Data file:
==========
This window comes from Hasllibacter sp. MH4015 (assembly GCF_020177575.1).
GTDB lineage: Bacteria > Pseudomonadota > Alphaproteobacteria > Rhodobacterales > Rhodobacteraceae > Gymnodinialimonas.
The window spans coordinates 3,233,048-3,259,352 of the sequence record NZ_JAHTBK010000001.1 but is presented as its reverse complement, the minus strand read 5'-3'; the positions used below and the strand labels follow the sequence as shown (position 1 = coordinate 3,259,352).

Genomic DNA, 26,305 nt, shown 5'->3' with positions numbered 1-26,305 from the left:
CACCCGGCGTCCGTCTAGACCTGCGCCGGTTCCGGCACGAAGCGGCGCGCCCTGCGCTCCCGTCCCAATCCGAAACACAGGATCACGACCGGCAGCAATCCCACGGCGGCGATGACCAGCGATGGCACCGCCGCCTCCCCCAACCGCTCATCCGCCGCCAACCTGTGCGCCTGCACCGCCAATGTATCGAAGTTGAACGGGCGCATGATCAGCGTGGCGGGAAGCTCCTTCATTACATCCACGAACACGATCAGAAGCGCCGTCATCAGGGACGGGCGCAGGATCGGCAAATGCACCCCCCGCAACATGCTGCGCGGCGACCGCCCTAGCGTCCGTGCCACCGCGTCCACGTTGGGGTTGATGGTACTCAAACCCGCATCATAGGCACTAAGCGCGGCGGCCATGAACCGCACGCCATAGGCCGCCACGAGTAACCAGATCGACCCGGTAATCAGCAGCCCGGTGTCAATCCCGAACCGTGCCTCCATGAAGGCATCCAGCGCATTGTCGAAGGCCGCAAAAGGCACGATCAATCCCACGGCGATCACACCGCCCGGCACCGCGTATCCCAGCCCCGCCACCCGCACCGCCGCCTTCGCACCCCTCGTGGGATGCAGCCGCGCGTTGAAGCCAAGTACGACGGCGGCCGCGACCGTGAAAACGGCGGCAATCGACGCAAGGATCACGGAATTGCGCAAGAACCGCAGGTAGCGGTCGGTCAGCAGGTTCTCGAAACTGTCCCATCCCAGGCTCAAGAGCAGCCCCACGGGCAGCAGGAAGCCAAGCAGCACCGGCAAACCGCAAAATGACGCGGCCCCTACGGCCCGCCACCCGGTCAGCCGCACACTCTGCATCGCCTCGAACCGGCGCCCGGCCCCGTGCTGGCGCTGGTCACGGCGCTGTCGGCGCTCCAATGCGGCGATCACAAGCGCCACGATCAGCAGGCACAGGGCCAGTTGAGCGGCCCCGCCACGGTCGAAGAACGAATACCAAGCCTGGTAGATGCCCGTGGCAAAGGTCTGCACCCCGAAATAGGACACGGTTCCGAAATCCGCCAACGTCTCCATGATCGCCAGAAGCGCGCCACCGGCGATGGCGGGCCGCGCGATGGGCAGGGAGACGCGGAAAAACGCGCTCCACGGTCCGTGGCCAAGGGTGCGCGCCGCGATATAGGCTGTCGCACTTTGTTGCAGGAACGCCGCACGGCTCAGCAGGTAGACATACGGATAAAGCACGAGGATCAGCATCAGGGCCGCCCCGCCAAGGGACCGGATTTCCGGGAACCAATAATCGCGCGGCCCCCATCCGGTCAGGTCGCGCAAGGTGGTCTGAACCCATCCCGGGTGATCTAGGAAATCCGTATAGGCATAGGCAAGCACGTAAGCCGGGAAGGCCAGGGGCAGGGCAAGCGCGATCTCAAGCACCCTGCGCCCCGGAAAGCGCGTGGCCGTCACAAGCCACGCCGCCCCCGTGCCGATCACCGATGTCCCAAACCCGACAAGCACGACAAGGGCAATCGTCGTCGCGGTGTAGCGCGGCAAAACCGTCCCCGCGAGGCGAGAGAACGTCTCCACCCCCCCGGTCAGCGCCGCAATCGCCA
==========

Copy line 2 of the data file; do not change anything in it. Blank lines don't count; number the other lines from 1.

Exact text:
GTDB lineage: Bacteria > Pseudomonadota > Alphaproteobacteria > Rhodobacterales > Rhodobacteraceae > Gymnodinialimonas.